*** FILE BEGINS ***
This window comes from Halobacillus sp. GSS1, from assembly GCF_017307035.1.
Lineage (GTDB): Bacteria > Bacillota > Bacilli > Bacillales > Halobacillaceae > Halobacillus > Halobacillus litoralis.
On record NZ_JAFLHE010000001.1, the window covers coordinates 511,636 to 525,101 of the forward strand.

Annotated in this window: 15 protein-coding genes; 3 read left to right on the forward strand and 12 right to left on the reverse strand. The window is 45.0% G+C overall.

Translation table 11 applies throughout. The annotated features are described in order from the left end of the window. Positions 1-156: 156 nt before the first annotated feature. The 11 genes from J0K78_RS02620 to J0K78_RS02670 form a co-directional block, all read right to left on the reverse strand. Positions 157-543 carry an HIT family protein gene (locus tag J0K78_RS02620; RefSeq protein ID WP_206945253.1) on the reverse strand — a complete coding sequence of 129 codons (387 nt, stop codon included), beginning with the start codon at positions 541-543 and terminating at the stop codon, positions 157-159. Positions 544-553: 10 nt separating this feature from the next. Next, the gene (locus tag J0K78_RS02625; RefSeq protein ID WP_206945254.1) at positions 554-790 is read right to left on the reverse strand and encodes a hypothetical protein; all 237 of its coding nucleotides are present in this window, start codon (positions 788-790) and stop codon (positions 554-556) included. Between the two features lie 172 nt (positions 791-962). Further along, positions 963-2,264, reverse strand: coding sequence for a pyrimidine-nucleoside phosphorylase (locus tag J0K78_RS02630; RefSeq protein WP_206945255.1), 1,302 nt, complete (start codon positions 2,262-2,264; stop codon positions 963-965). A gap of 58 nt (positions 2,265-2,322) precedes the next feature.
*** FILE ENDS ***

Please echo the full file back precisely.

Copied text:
This window comes from Halobacillus sp. GSS1, from assembly GCF_017307035.1.
Lineage (GTDB): Bacteria > Bacillota > Bacilli > Bacillales > Halobacillaceae > Halobacillus > Halobacillus litoralis.
On record NZ_JAFLHE010000001.1, the window covers coordinates 511,636 to 525,101 of the forward strand.

Annotated in this window: 15 protein-coding genes; 3 read left to right on the forward strand and 12 right to left on the reverse strand. The window is 45.0% G+C overall.

Translation table 11 applies throughout. The annotated features are described in order from the left end of the window. Positions 1-156: 156 nt before the first annotated feature. The 11 genes from J0K78_RS02620 to J0K78_RS02670 form a co-directional block, all read right to left on the reverse strand. Positions 157-543 carry an HIT family protein gene (locus tag J0K78_RS02620; RefSeq protein ID WP_206945253.1) on the reverse strand — a complete coding sequence of 129 codons (387 nt, stop codon included), beginning with the start codon at positions 541-543 and terminating at the stop codon, positions 157-159. Positions 544-553: 10 nt separating this feature from the next. Next, the gene (locus tag J0K78_RS02625; RefSeq protein ID WP_206945254.1) at positions 554-790 is read right to left on the reverse strand and encodes a hypothetical protein; all 237 of its coding nucleotides are present in this window, start codon (positions 788-790) and stop codon (positions 554-556) included. Between the two features lie 172 nt (positions 791-962). Further along, positions 963-2,264, reverse strand: coding sequence for a pyrimidine-nucleoside phosphorylase (locus tag J0K78_RS02630; RefSeq protein WP_206945255.1), 1,302 nt, complete (start codon positions 2,262-2,264; stop codon positions 963-965). A gap of 58 nt (positions 2,265-2,322) precedes the next feature.